Clip Point– Favored among dagger style knives for its narrower tip, this style blade refers to a “clipped off” portion of the blade towards the tip as seen most commonly in Bowie knives

Combo– When the knife’s blade is partially serrated, offering the user both plain edge and serrations

Convex Ground– The bevels are ground to form a convex radius

DLC– Stands for “Diamond Like Coating” or “Diamond Like Carbon”. Basically an amorphous carbon material that shares many of the usual properties of diamond. It is applied to knives primarily to increase hardness, resistance to wear and slickness.

Double Edge– Having a cutting edge on either (both) sides of the blade

Drop Point– Common with hunting knives, this denotes a blade style where the spine of the blade has a convex slope along the spine from the handle to the tip, allowing the spine to continue to the tip which reinforces its strength.

EDC– Stands for Every Day Carry, referring to the all-purpose knife that a person uses in their day-to-day routine

Ergonomics– Describes the relationship between a tool (knife) and the human body designed for ideal interaction, such as a contoured knife handle fitting seamlessly in to the user’s hand. Designed for comfort, ease of use, safety and efficiency.

Flat Ground– Beginning at the spine, flat bevels are ground in to the blade all the way down to the tip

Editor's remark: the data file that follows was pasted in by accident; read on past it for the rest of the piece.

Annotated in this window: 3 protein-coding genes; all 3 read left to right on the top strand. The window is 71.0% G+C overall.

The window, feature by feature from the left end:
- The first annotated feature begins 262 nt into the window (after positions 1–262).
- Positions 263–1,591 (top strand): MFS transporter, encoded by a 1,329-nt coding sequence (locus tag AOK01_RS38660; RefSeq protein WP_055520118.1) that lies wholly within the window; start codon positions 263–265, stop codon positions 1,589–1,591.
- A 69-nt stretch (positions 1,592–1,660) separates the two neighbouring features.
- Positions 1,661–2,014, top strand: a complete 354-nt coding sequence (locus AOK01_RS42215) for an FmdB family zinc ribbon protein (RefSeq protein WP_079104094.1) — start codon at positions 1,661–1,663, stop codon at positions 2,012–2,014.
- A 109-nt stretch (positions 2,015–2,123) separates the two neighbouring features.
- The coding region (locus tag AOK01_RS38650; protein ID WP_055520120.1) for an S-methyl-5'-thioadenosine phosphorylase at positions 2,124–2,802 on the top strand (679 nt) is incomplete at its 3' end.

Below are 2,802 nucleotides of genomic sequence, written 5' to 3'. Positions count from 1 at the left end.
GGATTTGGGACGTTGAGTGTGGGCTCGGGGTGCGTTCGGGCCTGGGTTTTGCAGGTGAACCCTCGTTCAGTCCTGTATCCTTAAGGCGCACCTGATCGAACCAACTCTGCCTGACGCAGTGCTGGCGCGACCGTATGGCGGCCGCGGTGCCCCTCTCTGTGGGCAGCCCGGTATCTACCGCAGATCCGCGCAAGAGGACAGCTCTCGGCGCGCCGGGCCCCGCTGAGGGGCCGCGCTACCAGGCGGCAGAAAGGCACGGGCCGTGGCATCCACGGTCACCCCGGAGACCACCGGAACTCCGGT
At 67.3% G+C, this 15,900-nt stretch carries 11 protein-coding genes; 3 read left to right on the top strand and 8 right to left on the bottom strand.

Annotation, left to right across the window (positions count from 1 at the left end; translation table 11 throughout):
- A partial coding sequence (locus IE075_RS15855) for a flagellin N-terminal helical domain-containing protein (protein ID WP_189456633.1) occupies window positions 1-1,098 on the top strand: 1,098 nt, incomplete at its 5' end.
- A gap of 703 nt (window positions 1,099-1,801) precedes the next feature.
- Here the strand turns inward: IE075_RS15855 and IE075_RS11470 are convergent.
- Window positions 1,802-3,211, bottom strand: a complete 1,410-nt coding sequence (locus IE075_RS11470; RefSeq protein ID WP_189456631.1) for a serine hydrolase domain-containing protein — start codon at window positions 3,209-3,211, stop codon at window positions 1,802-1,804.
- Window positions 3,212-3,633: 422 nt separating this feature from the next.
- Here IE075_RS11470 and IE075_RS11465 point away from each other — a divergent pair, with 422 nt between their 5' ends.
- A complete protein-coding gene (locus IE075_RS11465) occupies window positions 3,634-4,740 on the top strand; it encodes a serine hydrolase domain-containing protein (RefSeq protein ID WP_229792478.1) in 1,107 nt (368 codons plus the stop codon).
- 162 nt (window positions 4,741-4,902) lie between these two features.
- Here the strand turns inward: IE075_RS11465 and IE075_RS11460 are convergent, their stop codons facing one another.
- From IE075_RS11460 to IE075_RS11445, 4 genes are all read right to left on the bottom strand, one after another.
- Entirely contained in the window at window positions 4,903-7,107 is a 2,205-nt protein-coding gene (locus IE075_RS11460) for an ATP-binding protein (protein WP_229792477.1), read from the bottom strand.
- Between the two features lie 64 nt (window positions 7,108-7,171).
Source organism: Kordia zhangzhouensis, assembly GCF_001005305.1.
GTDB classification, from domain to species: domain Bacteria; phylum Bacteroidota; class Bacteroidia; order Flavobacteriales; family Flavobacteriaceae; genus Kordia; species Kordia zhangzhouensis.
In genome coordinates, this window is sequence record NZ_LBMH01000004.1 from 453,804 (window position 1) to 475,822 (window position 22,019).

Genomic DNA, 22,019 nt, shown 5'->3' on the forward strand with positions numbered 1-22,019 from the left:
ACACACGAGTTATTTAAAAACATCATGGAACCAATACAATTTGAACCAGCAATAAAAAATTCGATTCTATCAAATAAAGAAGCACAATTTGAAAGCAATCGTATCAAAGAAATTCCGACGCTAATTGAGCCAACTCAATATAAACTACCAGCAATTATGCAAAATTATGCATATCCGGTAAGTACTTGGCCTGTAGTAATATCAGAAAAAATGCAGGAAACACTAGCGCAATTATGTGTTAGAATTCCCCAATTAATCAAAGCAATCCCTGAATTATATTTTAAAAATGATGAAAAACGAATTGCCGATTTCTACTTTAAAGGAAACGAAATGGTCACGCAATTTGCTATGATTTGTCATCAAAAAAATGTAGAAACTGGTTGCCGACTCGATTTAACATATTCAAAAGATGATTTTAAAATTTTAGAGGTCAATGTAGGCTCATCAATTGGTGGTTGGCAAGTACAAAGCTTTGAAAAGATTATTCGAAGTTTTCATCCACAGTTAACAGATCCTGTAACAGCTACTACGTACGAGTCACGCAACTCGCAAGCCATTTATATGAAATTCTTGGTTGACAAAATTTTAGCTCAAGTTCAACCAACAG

Frame Lock- An offshoot of the liner lock, a frame lock uses the frame as a spring making for a very secure lock.

FRN– Fiberglass Reinforced Nylon, common handle material that is very tough and conducive to texturing for firm handle grip

G10– Similar to Micarta and Carbon Fiber, this material is a resin laminate often used in handles for its moisture imperviousness, ease of use and color options

Gut (Game) Hook– This is a blade feature where a small sharp half-circle is ground in to the spine of the blade and used to field dress game

Hawkbill Blade- An elongated, downwardly curved blade that resembles the bill of a hawk

Hollow Ground– Bevels, spanning either the full width or a section of it, are ground in to the blade to form a concave profile

Jimping– Small notches and grooves, typically on the choil or spine of the blade, that are used to ensure grip and prevent slippage when using the knife.

Liner– The metal plate inside a knife handle that supports both sides of the handle, the bolsters and blade pivot. Sometimes the liner will have a lock integrated in to it, cleverly referred to as a “liner lock”

Lockback– Refers to a knife style that uses a locking spring bar with a tooth at one end. When the tooth falls in to the notch cut in to the blade tang, the blade is held together with spring tension. A cutout in the spine houses a release button for the lock. This style of knife requires two hands to operate the locking mechanism.

Matte– A non-glossy, duller finish